The Economics of Metonymy

Konstantinos P. Kavafis–known to the English-reading world as C. P. Cavafy–has been internationally recognized as an important poet and attracted the admiration of eminent literary figures such as E. M. Forster, F. T. Marinetti, W. H. Auden, George Seferis, and James Merrill. Cavafy’s idiosyncratic poetry remains one of the most influential and perplexing voices of European modernism.

Focusing on Cavafy’s intriguing work, this book navigates new territories in critical theory and offers an interdisciplinary study of the construction of (homo)erotic desire in poetry in terms of metonymic discourse and anti-economic libidinal modalities. Panagiotis Roilos shows that problematizations of art production, market economy, and trafficability of erôs in diverse late nineteenth- and early twentieth-century European sociocultural and political contexts were re-articulated in Cavafy’s poetry in new subversive ways that promoted an “unorthodox” discursive and libidinal anti-economy of jouissance.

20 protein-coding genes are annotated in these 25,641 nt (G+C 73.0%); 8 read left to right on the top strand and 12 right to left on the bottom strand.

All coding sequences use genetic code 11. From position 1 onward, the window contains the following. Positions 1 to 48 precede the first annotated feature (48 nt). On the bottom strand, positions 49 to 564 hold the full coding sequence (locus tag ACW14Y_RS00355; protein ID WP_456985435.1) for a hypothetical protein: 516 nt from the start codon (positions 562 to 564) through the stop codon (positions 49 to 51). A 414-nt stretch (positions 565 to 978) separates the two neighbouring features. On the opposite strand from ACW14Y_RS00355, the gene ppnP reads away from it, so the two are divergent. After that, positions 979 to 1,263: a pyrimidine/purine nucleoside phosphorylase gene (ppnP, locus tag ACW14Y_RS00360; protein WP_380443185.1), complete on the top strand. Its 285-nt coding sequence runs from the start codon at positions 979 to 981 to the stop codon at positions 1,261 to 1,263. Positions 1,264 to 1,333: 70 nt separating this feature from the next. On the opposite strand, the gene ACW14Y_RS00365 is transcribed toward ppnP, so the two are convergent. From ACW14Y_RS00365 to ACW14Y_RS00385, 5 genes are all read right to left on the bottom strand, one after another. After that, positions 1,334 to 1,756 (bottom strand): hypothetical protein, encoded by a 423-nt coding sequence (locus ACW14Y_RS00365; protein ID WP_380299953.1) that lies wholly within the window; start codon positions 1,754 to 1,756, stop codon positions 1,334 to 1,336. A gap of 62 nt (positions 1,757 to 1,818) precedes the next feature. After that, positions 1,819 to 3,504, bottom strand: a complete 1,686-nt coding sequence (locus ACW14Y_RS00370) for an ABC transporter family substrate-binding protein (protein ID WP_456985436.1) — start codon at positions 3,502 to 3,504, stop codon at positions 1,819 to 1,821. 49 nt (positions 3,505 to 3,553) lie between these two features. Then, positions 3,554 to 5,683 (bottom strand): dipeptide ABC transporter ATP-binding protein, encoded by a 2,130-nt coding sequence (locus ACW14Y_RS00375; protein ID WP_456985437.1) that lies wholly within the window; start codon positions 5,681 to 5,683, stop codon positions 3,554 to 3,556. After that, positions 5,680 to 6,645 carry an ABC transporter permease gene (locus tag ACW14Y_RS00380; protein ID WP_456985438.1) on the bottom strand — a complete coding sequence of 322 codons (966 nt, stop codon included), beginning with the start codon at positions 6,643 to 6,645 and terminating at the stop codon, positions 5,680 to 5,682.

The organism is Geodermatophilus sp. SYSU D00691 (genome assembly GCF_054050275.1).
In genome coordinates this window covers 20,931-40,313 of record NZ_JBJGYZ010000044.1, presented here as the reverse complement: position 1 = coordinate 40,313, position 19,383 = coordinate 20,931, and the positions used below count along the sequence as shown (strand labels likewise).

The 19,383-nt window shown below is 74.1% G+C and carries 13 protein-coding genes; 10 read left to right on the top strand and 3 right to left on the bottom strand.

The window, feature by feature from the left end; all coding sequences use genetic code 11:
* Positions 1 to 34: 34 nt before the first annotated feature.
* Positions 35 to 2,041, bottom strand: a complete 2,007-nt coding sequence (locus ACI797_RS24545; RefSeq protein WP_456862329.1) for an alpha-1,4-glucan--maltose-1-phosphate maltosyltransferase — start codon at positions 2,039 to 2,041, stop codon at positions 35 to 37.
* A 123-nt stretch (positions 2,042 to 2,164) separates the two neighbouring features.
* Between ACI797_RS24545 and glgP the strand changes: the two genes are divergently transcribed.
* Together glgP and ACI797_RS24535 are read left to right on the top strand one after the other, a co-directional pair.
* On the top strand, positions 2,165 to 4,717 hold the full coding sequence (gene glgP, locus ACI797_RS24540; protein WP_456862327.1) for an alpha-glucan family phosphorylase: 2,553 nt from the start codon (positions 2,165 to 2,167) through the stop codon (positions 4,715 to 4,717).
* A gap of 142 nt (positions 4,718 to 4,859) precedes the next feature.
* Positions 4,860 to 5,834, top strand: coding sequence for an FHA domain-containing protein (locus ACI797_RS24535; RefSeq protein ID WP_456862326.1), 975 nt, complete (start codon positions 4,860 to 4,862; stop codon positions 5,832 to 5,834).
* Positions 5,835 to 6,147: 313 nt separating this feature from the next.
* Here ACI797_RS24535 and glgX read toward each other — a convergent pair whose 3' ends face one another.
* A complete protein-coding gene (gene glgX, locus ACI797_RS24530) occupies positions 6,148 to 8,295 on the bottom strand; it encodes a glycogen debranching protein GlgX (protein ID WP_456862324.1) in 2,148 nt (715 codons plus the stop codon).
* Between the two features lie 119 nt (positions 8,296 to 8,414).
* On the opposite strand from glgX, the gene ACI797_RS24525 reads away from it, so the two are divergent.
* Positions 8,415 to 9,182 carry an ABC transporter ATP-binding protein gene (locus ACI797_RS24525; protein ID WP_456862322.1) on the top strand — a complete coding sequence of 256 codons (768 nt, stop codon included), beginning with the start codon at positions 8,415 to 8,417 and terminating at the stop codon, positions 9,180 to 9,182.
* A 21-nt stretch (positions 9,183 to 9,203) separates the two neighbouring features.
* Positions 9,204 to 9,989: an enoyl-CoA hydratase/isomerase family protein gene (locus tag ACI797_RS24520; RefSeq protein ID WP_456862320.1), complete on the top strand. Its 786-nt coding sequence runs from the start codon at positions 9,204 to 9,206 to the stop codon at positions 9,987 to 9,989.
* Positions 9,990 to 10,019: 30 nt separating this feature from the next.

Panagiotis Roilos was born and raised in Greece. He studied at the University of Athens (B.A./Ptychion in Classics, Byzantine, and Modern Greek Literature, 1991) and Harvard University (Ph.D., 1999). Professor Roilos’ publications and research interests center upon comparative poetics, postclassical Greek literature, historical and cognitive anthropology of premodern Greek culture, reception studies, medieval and modern literary theory, ritual theory, orality and literacy, European aestheticism (with a focus on Greek and British literature), German Romanticism and the classics, and the Enlightenment.

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